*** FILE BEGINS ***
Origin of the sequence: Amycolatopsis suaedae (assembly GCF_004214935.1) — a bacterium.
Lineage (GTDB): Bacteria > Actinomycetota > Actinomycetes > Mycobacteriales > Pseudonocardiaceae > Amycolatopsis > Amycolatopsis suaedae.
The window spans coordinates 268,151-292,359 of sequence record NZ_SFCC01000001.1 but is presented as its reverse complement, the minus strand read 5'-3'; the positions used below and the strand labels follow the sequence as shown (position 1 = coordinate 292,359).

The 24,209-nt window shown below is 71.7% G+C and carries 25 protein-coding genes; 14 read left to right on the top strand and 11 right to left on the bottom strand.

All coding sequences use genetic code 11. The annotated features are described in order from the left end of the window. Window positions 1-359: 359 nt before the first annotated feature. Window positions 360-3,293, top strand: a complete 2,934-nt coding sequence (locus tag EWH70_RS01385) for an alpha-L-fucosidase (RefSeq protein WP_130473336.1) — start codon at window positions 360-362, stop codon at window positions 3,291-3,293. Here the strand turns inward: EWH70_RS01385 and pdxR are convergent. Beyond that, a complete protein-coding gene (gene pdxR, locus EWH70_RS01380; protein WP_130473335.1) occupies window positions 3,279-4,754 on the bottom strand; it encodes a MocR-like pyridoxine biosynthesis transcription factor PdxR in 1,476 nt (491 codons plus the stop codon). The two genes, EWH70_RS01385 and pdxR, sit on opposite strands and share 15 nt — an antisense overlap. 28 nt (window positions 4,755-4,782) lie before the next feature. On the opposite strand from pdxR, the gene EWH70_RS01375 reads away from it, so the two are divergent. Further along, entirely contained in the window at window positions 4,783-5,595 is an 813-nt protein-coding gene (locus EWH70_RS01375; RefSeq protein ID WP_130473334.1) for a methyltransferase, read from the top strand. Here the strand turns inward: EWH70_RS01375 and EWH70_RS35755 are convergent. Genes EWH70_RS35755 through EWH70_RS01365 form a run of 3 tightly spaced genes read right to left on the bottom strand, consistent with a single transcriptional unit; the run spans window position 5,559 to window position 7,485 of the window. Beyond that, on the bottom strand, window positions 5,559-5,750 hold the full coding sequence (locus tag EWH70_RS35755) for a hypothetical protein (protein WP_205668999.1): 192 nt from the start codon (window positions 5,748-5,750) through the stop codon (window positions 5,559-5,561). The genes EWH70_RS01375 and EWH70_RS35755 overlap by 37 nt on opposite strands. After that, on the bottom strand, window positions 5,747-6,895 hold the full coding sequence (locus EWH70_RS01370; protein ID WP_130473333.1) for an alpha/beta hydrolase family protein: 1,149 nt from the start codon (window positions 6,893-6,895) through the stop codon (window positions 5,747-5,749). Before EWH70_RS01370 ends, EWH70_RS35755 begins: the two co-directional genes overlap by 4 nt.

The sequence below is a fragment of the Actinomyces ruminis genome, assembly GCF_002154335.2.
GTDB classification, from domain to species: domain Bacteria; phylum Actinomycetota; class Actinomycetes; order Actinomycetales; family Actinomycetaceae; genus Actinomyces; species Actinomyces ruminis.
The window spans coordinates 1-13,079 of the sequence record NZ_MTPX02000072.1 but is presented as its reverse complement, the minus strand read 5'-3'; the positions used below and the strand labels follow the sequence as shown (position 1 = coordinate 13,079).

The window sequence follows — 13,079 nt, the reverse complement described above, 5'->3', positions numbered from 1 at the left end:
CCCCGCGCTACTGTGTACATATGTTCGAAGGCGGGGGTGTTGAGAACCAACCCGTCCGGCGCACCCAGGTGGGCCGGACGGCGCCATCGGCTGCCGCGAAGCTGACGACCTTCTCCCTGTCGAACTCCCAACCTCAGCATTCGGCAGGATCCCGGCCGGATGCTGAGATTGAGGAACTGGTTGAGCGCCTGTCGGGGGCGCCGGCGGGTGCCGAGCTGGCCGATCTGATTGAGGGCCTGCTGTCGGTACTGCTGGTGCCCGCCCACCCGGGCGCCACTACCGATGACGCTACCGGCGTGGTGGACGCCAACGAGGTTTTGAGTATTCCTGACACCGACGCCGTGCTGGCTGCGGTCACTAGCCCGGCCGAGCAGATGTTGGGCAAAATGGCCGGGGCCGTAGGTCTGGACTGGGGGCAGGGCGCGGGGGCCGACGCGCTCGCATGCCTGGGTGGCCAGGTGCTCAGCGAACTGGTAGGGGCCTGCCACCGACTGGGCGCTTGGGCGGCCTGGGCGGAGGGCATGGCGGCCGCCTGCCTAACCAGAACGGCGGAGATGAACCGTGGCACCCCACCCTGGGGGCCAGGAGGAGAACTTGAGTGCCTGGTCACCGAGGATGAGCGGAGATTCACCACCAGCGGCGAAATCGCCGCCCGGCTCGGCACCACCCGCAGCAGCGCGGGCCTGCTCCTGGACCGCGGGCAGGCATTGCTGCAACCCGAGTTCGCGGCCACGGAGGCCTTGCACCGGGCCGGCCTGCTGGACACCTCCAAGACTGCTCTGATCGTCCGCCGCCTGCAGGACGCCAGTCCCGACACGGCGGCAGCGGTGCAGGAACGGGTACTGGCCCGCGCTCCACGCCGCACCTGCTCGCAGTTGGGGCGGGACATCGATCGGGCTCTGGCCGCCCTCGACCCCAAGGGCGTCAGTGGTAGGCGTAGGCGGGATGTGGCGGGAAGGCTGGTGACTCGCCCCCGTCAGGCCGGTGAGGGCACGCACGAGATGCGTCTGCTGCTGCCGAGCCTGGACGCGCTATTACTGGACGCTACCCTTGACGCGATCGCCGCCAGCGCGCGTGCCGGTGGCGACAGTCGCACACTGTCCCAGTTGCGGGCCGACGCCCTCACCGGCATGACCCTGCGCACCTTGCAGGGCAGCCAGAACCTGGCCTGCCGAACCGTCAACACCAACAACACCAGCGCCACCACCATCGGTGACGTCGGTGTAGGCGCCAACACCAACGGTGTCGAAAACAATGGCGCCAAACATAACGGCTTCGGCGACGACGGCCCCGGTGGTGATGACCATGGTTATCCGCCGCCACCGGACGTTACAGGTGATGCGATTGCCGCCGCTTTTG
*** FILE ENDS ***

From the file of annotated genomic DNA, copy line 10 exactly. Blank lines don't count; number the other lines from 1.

CCCCGCGCTACTGTGTACATATGTTCGAAGGCGGGGGTGTTGAGAACCAACCCGTCCGGCGCACCCAGGTGGGCCGGACGGCGCCATCGGCTGCCGCGAAGCTGACGACCTTCTCCCTGTCGAACTCCCAACCTCAGCATTCGGCAGGATCCCGGCCGGATGCTGAGATTGAGGAACTGGTTGAGCGCCTGTCGGGGGCGCCGGCGGGTGCCGAGCTGGCCGATCTGATTGAGGGCCTGCTGTCGGTACTGCTGGTGCCCGCCCACCCGGGCGCCACTACCGATGACGCTACCGGCGTGGTGGACGCCAACGAGGTTTTGAGTATTCCTGACACCGACGCCGTGCTGGCTGCGGTCACTAGCCCGGCCGAGCAGATGTTGGGCAAAATGGCCGGGGCCGTAGGTCTGGACTGGGGGCAGGGCGCGGGGGCCGACGCGCTCGCATGCCTGGGTGGCCAGGTGCTCAGCGAACTGGTAGGGGCCTGCCACCGACTGGGCGCTTGGGCGGCCTGGGCGGAGGGCATGGCGGCCGCCTGCCTAACCAGAACGGCGGAGATGAACCGTGGCACCCCACCCTGGGGGCCAGGAGGAGAACTTGAGTGCCTGGTCACCGAGGATGAGCGGAGATTCACCACCAGCGGCGAAATCGCCGCCCGGCTCGGCACCACCCGCAGCAGCGCGGGCCTGCTCCTGGACCGCGGGCAGGCATTGCTGCAACCCGAGTTCGCGGCCACGGAGGCCTTGCACCGGGCCGGCCTGCTGGACACCTCCAAGACTGCTCTGATCGTCCGCCGCCTGCAGGACGCCAGTCCCGACACGGCGGCAGCGGTGCAGGAACGGGTACTGGCCCGCGCTCCACGCCGCACCTGCTCGCAGTTGGGGCGGGACATCGATCGGGCTCTGGCCGCCCTCGACCCCAAGGGCGTCAGTGGTAGGCGTAGGCGGGATGTGGCGGGAAGGCTGGTGACTCGCCCCCGTCAGGCCGGTGAGGGCACGCACGAGATGCGTCTGCTGCTGCCGAGCCTGGACGCGCTATTACTGGACGCTACCCTTGACGCGATCGCCGCCAGCGCGCGTGCCGGTGGCGACAGTCGCACACTGTCCCAGTTGCGGGCCGACGCCCTCACCGGCATGACCCTGCGCACCTTGCAGGGCAGCCAGAACCTGGCCTGCCGAACCGTCAACACCAACAACACCAGCGCCACCACCATCGGTGACGTCGGTGTAGGCGCCAACACCAACGGTGTCGAAAACAATGGCGCCAAACATAACGGCTTCGGCGACGACGGCCCCGGTGGTGATGACCATGGTTATCCGCCGCCACCGGACGTTACAGGTGATGCGATTGCCGCCGCTTTTG